“Today I use food to treat my eating disorder. And because I eat only food that does not lead to cravings, I have no cravings. Hallelujah! My mind is clear, my heart is light, my health is perfect.” – iconic singer Judy Collins
Throughout my recent 10-month relapse, I’ve been desperately seeking a solution that would stop the insane, debilitating bingeing that is ruining my life.
Somehow – and there’s a lot of “somehow’s” in this story – back in October, I came across Cravings by Judy Collins, the singer immortalized in the Crosby, Stills & Nash song, Judy Blue Eyes.
Judy, in a breach of anonymity – sorry, Judy, I love you but I have to call you out on this – revealed that she’s a member of GraySheeters Anonymous (GSA).
This is a 12-step group that requires members to weigh and measure their food via digital scale at. all. times. Think business dinners … buffets … wedding receptions, … and (gasp!) … dates.
Like, oh hell no.
Fast forward three more months of insane bingeing and I’m at my wit’s end.
I – somehow – manage to show up to a New Year’s Day party (remember, I binged New Year’s Eve, ringing up 2019 sick, bloated and wearing the same party outfit) and run into a woman, V, whom I haven’t seen for years.
“You look great,” I say to V, eyeing her glowing skin and slim figure. “What are you doing?”
The very next day I take my car in for a smog check.
“Oh, dude, sorry,” says the jumpsuit-wearing kid (I’m a woman). “I can’t get a read on your battery. You haven’t driven your car enough.”
Apparently there’s something called a “battery life cycle” and mine hadn’t completed it.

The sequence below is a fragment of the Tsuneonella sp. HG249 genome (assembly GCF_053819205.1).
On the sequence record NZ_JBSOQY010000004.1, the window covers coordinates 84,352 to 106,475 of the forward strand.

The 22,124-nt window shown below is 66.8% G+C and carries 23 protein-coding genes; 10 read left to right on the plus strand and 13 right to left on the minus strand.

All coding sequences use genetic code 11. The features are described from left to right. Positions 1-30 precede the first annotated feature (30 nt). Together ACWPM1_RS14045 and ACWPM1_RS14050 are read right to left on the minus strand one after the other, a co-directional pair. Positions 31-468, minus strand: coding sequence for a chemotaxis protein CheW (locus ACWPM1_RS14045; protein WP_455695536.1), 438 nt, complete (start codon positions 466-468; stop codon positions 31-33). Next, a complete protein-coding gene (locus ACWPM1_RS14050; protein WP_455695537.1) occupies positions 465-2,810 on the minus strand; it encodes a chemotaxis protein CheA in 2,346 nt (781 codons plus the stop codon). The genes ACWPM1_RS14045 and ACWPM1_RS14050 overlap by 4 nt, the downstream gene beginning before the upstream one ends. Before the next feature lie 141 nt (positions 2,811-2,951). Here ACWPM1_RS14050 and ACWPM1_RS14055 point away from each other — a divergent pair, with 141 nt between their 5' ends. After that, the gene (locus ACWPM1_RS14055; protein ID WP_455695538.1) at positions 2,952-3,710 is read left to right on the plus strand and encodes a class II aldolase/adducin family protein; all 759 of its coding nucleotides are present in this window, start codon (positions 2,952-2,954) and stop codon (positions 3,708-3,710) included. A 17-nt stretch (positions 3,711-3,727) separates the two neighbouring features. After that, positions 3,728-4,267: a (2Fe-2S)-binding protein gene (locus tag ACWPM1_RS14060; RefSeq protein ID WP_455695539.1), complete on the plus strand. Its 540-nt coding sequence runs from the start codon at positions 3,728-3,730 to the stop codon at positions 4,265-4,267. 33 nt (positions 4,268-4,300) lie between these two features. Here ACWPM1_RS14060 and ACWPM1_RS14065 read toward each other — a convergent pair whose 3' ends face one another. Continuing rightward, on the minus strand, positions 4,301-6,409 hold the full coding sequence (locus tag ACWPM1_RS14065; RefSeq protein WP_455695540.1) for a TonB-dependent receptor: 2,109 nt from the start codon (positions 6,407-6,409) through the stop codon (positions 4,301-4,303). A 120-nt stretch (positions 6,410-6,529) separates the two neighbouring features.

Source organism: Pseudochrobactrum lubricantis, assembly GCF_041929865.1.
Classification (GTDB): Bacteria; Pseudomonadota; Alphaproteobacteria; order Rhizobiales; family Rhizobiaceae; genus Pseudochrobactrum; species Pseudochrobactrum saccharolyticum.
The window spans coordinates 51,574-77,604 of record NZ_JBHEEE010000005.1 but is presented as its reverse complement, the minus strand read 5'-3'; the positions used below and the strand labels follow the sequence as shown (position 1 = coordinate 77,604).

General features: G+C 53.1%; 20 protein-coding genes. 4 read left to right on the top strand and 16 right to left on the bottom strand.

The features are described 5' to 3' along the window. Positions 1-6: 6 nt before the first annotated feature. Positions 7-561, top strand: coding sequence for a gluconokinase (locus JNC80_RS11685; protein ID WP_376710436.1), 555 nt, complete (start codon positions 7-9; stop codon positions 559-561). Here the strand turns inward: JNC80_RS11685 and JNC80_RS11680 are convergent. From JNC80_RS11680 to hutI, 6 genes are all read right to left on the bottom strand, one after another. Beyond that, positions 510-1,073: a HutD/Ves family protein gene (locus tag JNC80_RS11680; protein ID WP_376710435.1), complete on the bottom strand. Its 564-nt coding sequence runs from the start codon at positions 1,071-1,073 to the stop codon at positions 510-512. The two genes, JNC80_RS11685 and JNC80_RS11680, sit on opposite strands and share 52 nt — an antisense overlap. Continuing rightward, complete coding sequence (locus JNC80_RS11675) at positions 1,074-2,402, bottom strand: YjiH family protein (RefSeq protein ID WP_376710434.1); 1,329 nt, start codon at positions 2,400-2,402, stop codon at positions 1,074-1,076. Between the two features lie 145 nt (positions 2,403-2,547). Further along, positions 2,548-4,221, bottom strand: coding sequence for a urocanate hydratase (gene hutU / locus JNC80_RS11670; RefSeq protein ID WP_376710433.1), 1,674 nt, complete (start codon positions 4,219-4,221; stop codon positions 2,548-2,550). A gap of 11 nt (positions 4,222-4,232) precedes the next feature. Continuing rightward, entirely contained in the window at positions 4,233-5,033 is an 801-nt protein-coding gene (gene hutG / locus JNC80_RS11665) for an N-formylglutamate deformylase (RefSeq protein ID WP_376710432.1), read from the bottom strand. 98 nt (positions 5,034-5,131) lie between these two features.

“You need to drive your car for 20 miles at 60 miles per hour.”
That very same day I get a text from V. There’s a GSA meeting on Saturday morning that is – somehow – about 20 miles from my house.
I agree to attend the meeting, basically to reset my battery. I get on the freeway and drive my car, that’s right, 60 miles per hour.
I walk in and the man leading the meeting is – somehow – telling my story. He talks about buying binge food at the local liquor store, bingeing at home, and then returning to the same liquor store three more times that same night to buy more. He talks about losing days of his life due to sleeping off the sugar. He talks about the demoralization of not being able to stop.
I know I have to do this thing. I have no choice.
On the way out, I stop by World Market. I’m going to need a digital scale.
“Oh you’re in luck!” chirps the salesperson. “Normally we don’t stock the things but – somehow – we just got some in!”
I haven’t quite wrapped my head around the weighing-and-measuring in public thing but I’m not worrying about it. I know that if GSA is my solution, it will all work out.
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